Starch, a major component of corn, is a linear polysaccaride made up of repeating glucose groups with glycosidic linkages in the 1-4 carbon positions with chain lengths of 500 to 2,000 glucose units. There are two major polymer molecules in starch—amylose and amylopectin. Amylose, which has alpha linkage, is both flexible and digestible.
As the starch content of a polymer increases, it becomes increasingly biodegradable and leaves fewer intractable residues. Biodegradation of starch-based polymers is the result of enzymatic attack on glycosidic linkages between the sugar groups, which leads to decreases in chain length and the “splitting out” of lower molecular-weight sugar units (monosaccharides, disaccharides, and oligosaccharides) that can be readily used in biochemical pathways.
Biodegradable starch-based polymers are being investigated for potential use in several biomedical applications. For example, new processing techniques and reinforcement with various fillers have led to the development of materials with mechanical properties comparable to those of bone (Reis et al., 1997a). These polymers may be suitable for bone-replacement implants (Reis and Cunha, 1995), bone cements (Reis et al., 1997b), drug-delivery systems (Malafaya et al., 2001), and tissue-engineering scaffolds (Gomes et al., 2001).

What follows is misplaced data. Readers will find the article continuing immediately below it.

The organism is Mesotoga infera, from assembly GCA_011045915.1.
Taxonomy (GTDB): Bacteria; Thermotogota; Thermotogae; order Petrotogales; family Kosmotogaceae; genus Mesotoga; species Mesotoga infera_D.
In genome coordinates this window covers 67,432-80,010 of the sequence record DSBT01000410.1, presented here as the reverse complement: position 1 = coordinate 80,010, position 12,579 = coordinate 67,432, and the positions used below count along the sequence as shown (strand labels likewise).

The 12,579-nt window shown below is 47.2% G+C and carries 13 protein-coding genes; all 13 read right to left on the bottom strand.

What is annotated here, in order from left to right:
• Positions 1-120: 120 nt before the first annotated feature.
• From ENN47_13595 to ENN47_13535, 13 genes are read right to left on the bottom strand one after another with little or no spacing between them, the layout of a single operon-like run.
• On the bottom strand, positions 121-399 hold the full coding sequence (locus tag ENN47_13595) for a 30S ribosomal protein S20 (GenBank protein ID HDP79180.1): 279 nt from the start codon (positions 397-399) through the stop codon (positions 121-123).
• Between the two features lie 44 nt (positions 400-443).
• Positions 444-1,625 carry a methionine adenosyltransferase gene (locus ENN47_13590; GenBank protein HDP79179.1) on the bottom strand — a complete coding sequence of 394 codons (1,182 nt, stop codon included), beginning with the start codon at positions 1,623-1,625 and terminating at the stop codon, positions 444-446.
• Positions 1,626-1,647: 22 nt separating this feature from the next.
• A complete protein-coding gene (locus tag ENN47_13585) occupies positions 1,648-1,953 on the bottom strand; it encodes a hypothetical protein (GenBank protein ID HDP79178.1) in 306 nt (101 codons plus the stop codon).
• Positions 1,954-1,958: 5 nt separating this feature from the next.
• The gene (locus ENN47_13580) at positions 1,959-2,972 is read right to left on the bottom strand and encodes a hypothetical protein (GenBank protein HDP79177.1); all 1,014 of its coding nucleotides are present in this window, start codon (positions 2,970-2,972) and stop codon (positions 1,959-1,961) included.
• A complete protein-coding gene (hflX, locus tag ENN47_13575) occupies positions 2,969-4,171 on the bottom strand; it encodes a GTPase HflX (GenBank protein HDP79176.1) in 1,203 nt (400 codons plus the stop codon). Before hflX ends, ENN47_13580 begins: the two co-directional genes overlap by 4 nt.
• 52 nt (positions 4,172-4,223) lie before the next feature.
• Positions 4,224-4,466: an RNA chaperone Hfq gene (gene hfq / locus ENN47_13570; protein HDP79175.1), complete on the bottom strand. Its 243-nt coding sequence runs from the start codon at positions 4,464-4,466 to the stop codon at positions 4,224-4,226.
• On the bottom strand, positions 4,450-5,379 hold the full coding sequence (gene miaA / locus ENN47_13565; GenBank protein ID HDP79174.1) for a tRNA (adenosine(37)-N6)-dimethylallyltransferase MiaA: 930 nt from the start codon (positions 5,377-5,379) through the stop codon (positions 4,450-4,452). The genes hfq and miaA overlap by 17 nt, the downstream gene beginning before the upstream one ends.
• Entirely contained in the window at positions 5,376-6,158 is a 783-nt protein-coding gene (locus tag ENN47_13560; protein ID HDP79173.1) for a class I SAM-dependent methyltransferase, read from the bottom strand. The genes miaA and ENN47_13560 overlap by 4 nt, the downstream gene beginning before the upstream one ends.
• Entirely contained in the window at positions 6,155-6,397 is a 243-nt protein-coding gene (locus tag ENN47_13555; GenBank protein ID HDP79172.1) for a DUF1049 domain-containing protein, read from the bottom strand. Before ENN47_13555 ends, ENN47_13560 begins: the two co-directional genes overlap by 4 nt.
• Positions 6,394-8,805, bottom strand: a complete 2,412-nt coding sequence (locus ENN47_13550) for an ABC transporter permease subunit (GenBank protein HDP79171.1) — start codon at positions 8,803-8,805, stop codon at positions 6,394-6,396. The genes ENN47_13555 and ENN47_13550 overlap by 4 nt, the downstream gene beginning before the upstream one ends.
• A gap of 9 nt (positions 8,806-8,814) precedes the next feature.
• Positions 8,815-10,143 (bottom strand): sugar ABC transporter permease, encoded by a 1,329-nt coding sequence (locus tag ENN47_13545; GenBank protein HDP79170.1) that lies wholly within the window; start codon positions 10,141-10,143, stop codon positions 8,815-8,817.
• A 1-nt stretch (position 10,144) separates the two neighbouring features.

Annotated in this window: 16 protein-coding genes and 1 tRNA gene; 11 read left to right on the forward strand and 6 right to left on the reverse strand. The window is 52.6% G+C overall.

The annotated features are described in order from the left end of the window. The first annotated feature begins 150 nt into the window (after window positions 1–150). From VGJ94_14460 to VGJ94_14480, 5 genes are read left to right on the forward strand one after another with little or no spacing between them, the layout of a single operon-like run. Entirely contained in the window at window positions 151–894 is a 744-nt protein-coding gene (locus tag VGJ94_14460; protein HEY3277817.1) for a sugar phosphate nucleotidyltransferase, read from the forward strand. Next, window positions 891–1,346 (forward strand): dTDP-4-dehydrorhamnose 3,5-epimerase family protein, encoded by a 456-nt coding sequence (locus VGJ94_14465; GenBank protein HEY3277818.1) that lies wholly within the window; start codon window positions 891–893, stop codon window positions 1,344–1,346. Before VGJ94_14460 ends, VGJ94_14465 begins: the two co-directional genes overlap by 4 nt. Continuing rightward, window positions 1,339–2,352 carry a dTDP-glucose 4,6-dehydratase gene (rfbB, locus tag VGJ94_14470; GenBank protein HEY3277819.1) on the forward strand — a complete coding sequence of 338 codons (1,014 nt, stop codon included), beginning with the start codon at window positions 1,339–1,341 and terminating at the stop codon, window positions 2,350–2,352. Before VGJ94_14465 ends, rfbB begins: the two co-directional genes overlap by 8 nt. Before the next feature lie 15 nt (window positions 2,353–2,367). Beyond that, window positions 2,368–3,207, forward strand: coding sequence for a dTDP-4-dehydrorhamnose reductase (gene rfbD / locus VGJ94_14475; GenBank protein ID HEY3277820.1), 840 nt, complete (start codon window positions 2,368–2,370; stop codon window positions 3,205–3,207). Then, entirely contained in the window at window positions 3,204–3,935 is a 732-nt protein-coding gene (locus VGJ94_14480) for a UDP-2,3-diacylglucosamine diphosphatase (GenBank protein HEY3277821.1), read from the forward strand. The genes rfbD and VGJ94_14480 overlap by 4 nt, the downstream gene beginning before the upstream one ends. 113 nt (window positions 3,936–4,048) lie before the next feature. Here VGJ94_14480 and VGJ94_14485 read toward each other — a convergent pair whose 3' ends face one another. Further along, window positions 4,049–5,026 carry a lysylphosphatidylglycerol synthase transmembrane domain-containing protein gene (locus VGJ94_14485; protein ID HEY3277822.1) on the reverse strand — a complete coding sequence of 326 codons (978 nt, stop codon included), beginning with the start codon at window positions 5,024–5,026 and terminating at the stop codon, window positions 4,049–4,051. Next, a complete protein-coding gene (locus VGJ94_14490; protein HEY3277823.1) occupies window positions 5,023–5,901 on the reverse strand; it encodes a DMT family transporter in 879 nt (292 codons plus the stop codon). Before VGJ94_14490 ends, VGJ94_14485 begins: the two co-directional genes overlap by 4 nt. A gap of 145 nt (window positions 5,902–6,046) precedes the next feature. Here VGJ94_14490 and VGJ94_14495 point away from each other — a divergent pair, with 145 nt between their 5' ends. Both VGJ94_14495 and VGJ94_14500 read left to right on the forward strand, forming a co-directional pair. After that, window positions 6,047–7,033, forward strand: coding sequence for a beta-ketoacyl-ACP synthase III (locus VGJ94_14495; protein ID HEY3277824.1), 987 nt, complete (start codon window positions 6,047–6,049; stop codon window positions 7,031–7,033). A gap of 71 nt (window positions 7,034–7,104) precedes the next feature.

When biodegradable thermoplastic-starch plastics, which have a starch (amylose) content of more than 70 percent, are combined with specific plasticizing solvents, they produce thermoplastic materials with good performance properties and inherent biodegradability. The hydrophilic nature of high-starch content plastics, which readily disintegrate on contact with water, can be overcome by blending and chemically modifying the material by acetylation, esterification, or etherification. Starch-based polymers are often plasticized, destructured, and/or blended with other high-performance polymers (e.g., aliphatic polyesters and polyvinyl alcohols) to provide useful mechanical properties for different packaging applications.
Blends of biodegradable, synthetic, aliphatic polyesters and starch are often used to produce high-quality sheeting and films for packaging. Approximately 50 percent of synthetic polyester (which costs approximately $4.00/kg) could be replaced with natural polymers, such as starch (approximately $1.50/kg). In addition, polyesters can be modified by incorporating different functional groups (e.g., hydroxy, amine, carbonyl, etc.) that are capable of reacting with natural starch polymers.